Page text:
Selective mutism was first described in the 1870s, at which time it was called "aphasia voluntaria." This name shows that the absence of speech was considered to be under the control of the child's will. In 1934 the disorder began to be called selective mutism, a name that still implied purposefulness on the part of the silent child. In the 1994 edition of the Diagnostic and Statistical Manual of Mental Disorders (DSM-IV) the disorder was renamed selective mutism. This name is considered preferable because it suggests that the child is mute only
Selective mutism is characterized by a child's inability to speak in one or more types of social situation, although the child is developmentally advanced to the point that speech is possible. The child speaks proficiently in at least one setting, most often at home with one or both parents, and sometimes with siblings or extended family members. Some children also speak to certain friends or to adults that are not related to them, but this variant of selective mutism is somewhat less common.
The most common place for children to exhibit mute behavior is in the classroom, so that the disorder is often first noticed by teachers. Because of this characteristic, selective mutism is most frequently diagnosed in children of preschool age through second grade. As the expectation of speech becomes more evident, selective mutism can have more pronounced negative effects on academic performance. Children who do not talk in classroom settings or other social situations because the language of instruction is not their first tongue are not considered to have the disorder of selective mutism.
Causes and symptoms
The symptoms of selective mutism are fairly obvious. The child does not talk in one or more social situations in which speech is commonly expected and would facilitate understanding. Some children with selective mutism do not communicate in any way in certain settings, and act generally shy and withdrawn. The disorder is also often associated with crying, clinging to the parent, and other signs of social anxiety. Other children with the disorder, however, may smile, gesture, nod, and even giggle, although they do not talk.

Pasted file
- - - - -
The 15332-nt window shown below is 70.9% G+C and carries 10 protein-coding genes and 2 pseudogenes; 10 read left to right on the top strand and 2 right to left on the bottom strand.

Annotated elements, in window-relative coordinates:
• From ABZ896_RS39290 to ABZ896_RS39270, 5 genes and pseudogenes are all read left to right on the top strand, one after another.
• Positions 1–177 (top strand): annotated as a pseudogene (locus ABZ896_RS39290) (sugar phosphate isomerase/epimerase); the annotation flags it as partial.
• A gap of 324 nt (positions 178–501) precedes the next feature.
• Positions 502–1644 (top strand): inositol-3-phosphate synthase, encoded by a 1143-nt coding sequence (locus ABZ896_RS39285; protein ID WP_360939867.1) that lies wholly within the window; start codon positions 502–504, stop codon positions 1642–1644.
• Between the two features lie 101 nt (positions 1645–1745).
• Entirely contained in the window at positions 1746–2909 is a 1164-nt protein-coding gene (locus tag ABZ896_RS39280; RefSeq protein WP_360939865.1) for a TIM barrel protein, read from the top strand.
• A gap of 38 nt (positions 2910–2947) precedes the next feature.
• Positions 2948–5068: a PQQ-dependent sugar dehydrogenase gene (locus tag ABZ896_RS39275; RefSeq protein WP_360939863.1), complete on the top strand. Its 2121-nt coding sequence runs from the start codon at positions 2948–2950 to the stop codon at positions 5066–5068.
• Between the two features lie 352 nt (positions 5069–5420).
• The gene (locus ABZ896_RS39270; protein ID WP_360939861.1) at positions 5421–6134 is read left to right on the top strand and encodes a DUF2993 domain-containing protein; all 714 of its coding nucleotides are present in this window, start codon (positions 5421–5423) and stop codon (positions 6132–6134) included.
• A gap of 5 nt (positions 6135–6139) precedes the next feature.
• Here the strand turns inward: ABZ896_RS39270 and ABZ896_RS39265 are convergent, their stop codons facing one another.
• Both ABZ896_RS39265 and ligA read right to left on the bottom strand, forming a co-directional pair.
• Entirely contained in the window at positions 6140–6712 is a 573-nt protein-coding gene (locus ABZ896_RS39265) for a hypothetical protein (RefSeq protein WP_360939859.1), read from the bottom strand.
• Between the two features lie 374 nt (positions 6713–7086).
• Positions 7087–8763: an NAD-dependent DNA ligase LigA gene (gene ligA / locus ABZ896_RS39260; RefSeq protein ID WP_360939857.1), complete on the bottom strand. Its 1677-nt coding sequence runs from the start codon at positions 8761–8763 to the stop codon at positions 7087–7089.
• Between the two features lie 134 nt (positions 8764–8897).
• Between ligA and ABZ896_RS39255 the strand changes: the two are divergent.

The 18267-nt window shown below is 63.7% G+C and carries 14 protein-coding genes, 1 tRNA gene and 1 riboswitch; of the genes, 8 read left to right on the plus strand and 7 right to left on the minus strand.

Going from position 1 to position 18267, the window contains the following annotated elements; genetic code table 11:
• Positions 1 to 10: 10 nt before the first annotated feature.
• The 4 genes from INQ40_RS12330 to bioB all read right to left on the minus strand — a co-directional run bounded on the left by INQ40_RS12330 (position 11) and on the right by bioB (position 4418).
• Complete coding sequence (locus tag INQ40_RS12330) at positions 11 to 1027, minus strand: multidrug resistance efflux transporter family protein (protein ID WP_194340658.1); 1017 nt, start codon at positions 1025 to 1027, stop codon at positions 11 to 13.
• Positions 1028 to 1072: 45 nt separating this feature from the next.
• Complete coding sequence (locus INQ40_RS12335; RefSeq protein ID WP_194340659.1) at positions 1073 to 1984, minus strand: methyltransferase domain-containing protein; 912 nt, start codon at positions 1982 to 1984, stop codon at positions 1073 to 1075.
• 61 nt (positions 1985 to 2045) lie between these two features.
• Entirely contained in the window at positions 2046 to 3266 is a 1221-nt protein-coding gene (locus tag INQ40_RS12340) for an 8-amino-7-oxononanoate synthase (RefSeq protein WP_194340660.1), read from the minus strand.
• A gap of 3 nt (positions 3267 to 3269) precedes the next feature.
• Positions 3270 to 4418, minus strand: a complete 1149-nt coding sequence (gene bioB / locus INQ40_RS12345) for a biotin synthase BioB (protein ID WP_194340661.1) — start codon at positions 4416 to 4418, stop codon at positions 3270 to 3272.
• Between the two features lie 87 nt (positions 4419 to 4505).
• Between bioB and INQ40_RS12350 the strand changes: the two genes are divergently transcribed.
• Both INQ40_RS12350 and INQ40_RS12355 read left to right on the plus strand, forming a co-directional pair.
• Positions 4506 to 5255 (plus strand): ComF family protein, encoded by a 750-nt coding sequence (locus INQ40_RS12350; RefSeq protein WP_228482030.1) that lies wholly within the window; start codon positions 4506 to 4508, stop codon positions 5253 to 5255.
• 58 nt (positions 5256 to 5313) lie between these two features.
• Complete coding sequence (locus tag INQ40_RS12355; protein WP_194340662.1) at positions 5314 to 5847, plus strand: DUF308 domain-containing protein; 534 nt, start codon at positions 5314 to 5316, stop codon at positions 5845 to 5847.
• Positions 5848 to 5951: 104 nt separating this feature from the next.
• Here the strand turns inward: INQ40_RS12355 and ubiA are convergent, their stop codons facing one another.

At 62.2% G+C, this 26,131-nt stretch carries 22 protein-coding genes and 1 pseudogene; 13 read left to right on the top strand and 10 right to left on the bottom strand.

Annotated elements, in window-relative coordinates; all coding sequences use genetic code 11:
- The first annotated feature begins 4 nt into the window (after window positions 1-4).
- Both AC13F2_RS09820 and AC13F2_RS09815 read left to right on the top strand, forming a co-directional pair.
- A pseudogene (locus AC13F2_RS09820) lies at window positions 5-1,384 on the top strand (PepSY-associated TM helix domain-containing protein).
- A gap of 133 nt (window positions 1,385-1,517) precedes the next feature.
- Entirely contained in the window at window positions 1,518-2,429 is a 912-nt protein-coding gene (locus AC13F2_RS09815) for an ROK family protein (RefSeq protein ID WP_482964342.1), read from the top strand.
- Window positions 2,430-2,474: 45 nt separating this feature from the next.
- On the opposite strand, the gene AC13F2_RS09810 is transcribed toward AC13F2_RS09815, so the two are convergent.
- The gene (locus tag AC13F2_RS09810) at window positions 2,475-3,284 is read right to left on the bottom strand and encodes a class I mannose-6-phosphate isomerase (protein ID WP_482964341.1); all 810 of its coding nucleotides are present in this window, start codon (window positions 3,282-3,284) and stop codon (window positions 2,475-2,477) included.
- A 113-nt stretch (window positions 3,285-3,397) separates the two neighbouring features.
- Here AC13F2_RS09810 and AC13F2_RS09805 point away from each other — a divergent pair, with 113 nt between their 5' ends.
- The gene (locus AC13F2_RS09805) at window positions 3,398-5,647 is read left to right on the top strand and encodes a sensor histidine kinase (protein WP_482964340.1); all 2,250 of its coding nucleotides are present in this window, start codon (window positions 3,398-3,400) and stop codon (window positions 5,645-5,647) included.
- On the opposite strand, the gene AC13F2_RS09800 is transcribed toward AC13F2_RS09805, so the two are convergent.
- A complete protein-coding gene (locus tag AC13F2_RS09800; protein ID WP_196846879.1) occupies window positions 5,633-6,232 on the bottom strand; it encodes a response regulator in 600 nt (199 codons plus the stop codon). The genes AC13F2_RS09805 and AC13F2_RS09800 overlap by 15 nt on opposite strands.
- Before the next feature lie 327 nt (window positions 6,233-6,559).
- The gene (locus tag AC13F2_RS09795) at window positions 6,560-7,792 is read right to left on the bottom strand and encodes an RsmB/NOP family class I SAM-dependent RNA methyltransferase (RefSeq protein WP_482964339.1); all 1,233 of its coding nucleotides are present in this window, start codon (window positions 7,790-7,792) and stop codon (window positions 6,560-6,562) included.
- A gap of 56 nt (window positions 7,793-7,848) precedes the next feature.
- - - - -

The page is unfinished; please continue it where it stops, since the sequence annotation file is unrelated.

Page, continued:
Consensus regarding the most common causes of selective mutism has changed significantly over time. When the disorder was first studied, and for many years thereafter, it was thought to be caused by severe trauma in early childhood. Some of these causative traumas were thought to include rape, molestation, incest, severe physical or emotional abuse, and similar experiences. In addition, many researchers attributed selective mutism to family dynamics that included an overprotective mother and an abnormally strict or very distant father. As of 2002, these factors have not been completely eliminated as causes of selective mutism in most cases, but it is generally agreed that they are not the most common causes.
Instead, selective mutism is frequently attributed at present to high levels of social anxiety in children and not to traumatic events in their early years. Children with selective mutism have been found to be more timid and shy than most children in social situations, and to exhibit signs of depression, obsessive-compulsive disorder, and anxiety disorders. Some children have been reported to dislike speaking because they are uncomfortable with the sound of their own voice or because they think their voice sounds abnormal.